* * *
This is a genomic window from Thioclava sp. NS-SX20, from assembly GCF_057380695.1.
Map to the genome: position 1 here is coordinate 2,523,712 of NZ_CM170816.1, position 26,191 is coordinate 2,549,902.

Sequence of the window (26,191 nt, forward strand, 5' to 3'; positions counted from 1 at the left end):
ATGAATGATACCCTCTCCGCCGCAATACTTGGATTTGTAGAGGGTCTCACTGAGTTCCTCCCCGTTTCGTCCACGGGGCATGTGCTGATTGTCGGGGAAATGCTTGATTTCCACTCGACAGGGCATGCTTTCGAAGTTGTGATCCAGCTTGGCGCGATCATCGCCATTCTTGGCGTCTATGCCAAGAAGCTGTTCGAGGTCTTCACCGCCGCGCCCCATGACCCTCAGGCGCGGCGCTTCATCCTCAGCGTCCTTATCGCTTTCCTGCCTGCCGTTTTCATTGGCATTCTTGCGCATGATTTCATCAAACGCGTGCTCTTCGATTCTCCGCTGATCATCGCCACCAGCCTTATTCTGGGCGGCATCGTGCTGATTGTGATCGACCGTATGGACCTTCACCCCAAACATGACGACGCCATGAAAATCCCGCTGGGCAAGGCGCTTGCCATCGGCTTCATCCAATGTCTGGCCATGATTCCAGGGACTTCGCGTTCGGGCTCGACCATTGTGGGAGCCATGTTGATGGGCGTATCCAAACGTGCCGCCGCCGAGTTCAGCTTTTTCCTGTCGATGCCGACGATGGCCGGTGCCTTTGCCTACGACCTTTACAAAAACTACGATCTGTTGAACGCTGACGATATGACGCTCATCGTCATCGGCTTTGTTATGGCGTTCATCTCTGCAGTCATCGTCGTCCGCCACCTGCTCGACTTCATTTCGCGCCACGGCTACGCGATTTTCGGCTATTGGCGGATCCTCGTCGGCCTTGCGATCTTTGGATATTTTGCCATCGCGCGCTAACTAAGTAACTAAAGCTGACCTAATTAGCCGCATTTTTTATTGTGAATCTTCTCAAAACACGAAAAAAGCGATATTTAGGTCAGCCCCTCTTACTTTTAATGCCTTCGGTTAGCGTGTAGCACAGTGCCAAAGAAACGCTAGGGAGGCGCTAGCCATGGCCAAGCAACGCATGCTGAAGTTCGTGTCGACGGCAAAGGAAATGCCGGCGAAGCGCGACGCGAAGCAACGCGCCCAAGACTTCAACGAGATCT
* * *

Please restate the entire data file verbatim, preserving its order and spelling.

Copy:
This is a genomic window from Thioclava sp. NS-SX20, from assembly GCF_057380695.1.
Map to the genome: position 1 here is coordinate 2,523,712 of NZ_CM170816.1, position 26,191 is coordinate 2,549,902.

Sequence of the window (26,191 nt, forward strand, 5' to 3'; positions counted from 1 at the left end):
ATGAATGATACCCTCTCCGCCGCAATACTTGGATTTGTAGAGGGTCTCACTGAGTTCCTCCCCGTTTCGTCCACGGGGCATGTGCTGATTGTCGGGGAAATGCTTGATTTCCACTCGACAGGGCATGCTTTCGAAGTTGTGATCCAGCTTGGCGCGATCATCGCCATTCTTGGCGTCTATGCCAAGAAGCTGTTCGAGGTCTTCACCGCCGCGCCCCATGACCCTCAGGCGCGGCGCTTCATCCTCAGCGTCCTTATCGCTTTCCTGCCTGCCGTTTTCATTGGCATTCTTGCGCATGATTTCATCAAACGCGTGCTCTTCGATTCTCCGCTGATCATCGCCACCAGCCTTATTCTGGGCGGCATCGTGCTGATTGTGATCGACCGTATGGACCTTCACCCCAAACATGACGACGCCATGAAAATCCCGCTGGGCAAGGCGCTTGCCATCGGCTTCATCCAATGTCTGGCCATGATTCCAGGGACTTCGCGTTCGGGCTCGACCATTGTGGGAGCCATGTTGATGGGCGTATCCAAACGTGCCGCCGCCGAGTTCAGCTTTTTCCTGTCGATGCCGACGATGGCCGGTGCCTTTGCCTACGACCTTTACAAAAACTACGATCTGTTGAACGCTGACGATATGACGCTCATCGTCATCGGCTTTGTTATGGCGTTCATCTCTGCAGTCATCGTCGTCCGCCACCTGCTCGACTTCATTTCGCGCCACGGCTACGCGATTTTCGGCTATTGGCGGATCCTCGTCGGCCTTGCGATCTTTGGATATTTTGCCATCGCGCGCTAACTAAGTAACTAAAGCTGACCTAATTAGCCGCATTTTTTATTGTGAATCTTCTCAAAACACGAAAAAAGCGATATTTAGGTCAGCCCCTCTTACTTTTAATGCCTTCGGTTAGCGTGTAGCACAGTGCCAAAGAAACGCTAGGGAGGCGCTAGCCATGGCCAAGCAACGCATGCTGAAGTTCGTGTCGACGGCAAAGGAAATGCCGGCGAAGCGCGACGCGAAGCAACGCGCCCAAGACTTCAACGAGATCT